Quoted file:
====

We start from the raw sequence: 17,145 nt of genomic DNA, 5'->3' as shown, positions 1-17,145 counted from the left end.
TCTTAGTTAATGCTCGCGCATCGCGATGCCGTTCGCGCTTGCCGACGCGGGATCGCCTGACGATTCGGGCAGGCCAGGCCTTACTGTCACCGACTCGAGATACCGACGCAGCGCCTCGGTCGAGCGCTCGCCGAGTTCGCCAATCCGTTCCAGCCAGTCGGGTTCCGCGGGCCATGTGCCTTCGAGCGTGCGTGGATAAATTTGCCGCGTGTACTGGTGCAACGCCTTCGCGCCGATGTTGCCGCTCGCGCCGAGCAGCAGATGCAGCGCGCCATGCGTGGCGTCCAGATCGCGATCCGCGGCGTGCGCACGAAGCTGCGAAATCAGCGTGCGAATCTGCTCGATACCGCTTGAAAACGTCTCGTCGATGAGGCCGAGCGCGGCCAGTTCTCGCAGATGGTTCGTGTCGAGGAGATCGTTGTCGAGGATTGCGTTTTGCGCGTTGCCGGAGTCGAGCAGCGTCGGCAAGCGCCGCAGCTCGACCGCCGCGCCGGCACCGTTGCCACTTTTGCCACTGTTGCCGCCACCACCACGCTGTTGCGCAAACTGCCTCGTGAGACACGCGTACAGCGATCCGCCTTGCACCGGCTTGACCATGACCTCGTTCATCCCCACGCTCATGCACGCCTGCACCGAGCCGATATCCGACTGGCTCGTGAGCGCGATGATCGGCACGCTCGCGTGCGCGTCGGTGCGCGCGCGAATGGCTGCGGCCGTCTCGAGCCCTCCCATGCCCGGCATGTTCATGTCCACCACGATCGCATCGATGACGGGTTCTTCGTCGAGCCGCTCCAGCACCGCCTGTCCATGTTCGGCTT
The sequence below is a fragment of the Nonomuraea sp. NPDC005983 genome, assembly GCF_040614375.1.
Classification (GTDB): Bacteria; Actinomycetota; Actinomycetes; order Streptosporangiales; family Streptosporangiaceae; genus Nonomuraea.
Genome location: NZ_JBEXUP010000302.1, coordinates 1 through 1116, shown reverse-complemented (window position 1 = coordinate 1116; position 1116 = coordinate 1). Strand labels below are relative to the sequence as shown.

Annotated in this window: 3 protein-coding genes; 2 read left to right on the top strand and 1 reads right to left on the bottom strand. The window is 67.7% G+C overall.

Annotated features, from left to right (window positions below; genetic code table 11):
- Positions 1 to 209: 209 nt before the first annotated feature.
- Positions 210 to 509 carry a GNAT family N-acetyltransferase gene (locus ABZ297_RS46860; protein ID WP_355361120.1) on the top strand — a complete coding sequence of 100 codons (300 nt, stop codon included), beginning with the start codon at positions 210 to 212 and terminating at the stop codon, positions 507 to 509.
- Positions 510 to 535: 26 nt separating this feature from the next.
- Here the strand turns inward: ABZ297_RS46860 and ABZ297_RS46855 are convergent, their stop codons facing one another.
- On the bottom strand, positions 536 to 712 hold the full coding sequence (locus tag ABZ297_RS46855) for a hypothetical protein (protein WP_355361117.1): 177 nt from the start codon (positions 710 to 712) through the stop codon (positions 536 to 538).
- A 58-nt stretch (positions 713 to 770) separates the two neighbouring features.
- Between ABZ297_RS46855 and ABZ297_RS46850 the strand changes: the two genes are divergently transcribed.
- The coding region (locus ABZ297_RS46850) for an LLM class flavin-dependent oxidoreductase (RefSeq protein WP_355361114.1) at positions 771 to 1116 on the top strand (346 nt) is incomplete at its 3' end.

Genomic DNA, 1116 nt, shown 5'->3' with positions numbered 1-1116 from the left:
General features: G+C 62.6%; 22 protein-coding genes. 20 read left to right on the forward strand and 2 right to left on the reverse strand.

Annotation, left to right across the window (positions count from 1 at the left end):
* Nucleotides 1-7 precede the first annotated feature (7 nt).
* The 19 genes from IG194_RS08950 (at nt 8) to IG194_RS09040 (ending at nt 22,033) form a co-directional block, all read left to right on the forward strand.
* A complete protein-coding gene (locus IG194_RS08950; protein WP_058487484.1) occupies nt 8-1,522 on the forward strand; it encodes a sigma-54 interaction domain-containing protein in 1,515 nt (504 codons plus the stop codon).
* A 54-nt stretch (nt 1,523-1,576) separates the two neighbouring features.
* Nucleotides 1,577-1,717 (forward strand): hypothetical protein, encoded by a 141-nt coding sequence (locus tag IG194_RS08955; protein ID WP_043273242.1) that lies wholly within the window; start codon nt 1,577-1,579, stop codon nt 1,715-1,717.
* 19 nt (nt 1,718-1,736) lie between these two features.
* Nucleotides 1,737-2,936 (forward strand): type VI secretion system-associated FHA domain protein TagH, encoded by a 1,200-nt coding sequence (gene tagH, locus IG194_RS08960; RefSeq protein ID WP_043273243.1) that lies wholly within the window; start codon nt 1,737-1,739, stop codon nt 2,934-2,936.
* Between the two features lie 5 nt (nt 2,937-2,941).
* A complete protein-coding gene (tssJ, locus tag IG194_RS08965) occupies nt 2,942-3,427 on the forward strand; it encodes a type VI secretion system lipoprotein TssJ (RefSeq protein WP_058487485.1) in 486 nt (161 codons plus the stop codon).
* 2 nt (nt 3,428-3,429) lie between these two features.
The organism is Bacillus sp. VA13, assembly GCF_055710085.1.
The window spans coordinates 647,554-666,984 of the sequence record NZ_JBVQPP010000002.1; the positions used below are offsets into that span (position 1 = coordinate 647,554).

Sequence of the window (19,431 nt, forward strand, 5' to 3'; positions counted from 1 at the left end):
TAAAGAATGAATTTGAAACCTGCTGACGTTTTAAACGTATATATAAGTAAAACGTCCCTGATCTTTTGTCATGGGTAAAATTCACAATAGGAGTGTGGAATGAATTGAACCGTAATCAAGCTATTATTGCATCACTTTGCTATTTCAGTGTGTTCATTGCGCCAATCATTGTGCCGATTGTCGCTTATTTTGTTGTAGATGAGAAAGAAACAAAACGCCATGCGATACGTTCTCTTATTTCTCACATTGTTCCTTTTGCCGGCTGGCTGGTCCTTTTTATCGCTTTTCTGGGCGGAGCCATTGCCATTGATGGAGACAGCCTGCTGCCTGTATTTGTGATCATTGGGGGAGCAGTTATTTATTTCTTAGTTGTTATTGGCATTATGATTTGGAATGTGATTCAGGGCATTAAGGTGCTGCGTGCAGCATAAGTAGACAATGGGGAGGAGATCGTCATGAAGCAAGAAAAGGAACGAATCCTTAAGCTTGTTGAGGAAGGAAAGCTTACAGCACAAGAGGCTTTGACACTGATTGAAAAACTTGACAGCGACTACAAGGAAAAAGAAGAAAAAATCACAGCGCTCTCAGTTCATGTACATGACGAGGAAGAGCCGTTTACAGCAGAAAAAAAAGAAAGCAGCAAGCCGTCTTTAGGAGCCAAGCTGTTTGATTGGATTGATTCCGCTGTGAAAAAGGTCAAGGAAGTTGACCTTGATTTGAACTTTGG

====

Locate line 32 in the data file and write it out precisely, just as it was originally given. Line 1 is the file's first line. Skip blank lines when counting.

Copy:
TAAAGAATGAATTTGAAACCTGCTGACGTTTTAAACGTATATATAAGTAAAACGTCCCTGATCTTTTGTCATGGGTAAAATTCACAATAGGAGTGTGGAATGAATTGAACCGTAATCAAGCTATTATTGCATCACTTTGCTATTTCAGTGTGTTCATTGCGCCAATCATTGTGCCGATTGTCGCTTATTTTGTTGTAGATGAGAAAGAAACAAAACGCCATGCGATACGTTCTCTTATTTCTCACATTGTTCCTTTTGCCGGCTGGCTGGTCCTTTTTATCGCTTTTCTGGGCGGAGCCATTGCCATTGATGGAGACAGCCTGCTGCCTGTATTTGTGATCATTGGGGGAGCAGTTATTTATTTCTTAGTTGTTATTGGCATTATGATTTGGAATGTGATTCAGGGCATTAAGGTGCTGCGTGCAGCATAAGTAGACAATGGGGAGGAGATCGTCATGAAGCAAGAAAAGGAACGAATCCTTAAGCTTGTTGAGGAAGGAAAGCTTACAGCACAAGAGGCTTTGACACTGATTGAAAAACTTGACAGCGACTACAAGGAAAAAGAAGAAAAAATCACAGCGCTCTCAGTTCATGTACATGACGAGGAAGAGCCGTTTACAGCAGAAAAAAAAGAAAGCAGCAAGCCGTCTTTAGGAGCCAAGCTGTTTGATTGGATTGATTCCGCTGTGAAAAAGGTCAAGGAAGTTGACCTTGATTTGAACTTTGG